"The issue of North Korea's inclusion on the U.S. list of terrorism-supporting countries has arisen twice in recent U.S.-North Korean diplomacy. In 2000, North Korea demanded that the Clinton Administration remove North Korea from the terrorism-support list before North Korea would send a high level envoy to Washington and accept the Clinton Administration's proposal to begin negotiations with the United States over the North Korean missile program. In 2003, multilateral negotiations involving six governments began over North Korea's nuclear programs in the wake of North Korea's actions to terminate its obligations under the Nuclear Non-Proliferation Treaty and the 1994 U.S.-North Korean Agreed Framework. In the six party talks, North Korea demanded that in return for a North Korean 'freeze' of its plutonium nuclear program, the United States agree to a number of U.S. concessions, including removing North Korea from the U.S. terrorism-support list. […] Assuming cessation of DPRK terrorism support, Administration policymakers would face a number of options that include (1) downgrading the DPRK to the 'not fully cooperating' category; (2) removing the DPRK from both the 'state sponsors' list and 'not fully cooperating' lists, including it instead in an informal 'countries of concern' warning category; (3) relaxing further sanctions against North Korea that can be done by presidential waiver; and (4) doing nothing and retaining North Korea on both the 'state sponsors' list and 'not fully cooperating' list. Congress would potentially have a direct role in a removal of North Korea from the terrorism list, because the executive branch must notify Congress before actual removal and Congress would have the option to initiate legislation to block removal."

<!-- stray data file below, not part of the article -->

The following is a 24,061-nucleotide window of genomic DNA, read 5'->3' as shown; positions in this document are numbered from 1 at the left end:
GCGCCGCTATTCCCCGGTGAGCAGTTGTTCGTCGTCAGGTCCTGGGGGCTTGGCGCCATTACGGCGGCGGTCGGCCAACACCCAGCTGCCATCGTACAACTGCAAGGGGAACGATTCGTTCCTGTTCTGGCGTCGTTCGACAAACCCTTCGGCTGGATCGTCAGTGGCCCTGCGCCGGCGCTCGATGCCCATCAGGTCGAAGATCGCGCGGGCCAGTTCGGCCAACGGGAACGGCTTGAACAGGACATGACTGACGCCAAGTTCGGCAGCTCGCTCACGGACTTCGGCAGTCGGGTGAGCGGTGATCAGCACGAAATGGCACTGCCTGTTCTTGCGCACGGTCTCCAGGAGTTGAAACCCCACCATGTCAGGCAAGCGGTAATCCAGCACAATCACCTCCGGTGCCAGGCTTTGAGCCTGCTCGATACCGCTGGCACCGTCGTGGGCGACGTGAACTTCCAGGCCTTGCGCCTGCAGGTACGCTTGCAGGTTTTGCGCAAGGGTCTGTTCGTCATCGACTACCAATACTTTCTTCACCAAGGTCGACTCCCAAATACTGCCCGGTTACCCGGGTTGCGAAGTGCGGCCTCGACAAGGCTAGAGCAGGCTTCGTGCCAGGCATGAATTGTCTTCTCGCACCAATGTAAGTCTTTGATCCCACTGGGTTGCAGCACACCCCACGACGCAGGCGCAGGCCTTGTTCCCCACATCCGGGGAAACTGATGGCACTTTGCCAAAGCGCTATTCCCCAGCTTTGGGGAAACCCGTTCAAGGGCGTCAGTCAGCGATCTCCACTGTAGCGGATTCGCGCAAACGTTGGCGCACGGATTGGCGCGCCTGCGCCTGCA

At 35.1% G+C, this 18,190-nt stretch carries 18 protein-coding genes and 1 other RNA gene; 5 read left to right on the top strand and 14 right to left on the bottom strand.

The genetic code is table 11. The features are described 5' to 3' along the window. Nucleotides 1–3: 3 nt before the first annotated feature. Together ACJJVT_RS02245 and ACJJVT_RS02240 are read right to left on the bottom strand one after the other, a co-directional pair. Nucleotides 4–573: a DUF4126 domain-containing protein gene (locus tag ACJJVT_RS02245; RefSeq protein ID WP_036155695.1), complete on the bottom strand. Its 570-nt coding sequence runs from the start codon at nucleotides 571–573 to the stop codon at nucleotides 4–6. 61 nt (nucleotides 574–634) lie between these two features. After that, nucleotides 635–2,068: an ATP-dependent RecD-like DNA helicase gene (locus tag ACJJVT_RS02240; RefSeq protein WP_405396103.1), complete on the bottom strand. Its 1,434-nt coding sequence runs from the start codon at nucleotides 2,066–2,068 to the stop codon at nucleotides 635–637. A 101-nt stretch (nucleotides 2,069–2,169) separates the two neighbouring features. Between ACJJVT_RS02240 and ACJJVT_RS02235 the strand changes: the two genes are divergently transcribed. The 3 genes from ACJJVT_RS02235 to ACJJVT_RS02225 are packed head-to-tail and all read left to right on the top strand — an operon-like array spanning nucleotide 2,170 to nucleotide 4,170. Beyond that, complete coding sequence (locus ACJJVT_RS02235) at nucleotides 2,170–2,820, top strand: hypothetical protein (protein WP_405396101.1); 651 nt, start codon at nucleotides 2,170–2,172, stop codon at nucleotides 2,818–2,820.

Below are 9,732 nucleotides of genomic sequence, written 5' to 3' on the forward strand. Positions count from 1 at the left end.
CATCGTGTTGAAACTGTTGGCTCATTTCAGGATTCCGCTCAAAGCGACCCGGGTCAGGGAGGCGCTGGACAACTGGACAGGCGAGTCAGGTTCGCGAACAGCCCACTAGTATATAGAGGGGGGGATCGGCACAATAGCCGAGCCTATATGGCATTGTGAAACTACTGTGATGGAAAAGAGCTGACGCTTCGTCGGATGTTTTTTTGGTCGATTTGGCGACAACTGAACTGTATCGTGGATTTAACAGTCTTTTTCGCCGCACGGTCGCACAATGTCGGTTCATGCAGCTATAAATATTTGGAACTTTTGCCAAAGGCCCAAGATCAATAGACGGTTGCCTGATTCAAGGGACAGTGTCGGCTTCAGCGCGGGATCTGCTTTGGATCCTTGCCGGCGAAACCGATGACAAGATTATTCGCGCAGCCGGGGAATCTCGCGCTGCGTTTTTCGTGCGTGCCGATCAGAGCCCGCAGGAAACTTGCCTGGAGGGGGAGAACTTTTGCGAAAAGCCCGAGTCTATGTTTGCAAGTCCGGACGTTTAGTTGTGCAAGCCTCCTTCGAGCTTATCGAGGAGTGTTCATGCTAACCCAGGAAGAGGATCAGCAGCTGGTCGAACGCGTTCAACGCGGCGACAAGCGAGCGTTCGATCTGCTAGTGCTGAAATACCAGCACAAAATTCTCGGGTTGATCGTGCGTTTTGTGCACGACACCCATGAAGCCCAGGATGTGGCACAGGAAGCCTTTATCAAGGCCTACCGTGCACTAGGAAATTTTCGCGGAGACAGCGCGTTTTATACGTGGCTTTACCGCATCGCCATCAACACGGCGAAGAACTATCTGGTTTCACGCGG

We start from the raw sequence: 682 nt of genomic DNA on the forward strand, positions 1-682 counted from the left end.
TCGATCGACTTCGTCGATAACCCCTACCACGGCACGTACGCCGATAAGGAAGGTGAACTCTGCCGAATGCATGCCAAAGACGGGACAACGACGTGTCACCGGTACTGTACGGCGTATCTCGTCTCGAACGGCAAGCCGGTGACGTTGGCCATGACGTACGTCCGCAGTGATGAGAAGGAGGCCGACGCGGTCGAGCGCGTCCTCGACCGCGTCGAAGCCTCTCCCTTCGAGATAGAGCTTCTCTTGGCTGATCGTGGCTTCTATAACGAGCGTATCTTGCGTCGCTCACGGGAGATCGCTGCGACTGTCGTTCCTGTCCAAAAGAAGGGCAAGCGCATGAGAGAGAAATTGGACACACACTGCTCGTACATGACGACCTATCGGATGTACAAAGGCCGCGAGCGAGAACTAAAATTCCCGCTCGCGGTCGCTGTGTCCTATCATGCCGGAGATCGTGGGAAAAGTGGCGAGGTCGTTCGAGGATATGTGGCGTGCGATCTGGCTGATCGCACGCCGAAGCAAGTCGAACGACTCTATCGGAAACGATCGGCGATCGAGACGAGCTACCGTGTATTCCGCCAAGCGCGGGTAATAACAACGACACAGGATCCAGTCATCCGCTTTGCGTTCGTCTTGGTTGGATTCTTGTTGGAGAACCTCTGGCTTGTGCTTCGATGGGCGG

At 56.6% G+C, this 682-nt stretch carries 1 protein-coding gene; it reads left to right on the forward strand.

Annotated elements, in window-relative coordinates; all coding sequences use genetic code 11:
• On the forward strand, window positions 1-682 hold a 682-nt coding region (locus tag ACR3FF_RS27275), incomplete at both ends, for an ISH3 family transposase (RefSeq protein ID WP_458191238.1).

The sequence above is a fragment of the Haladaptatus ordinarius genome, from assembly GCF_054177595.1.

CRS Report for Congress, RL30613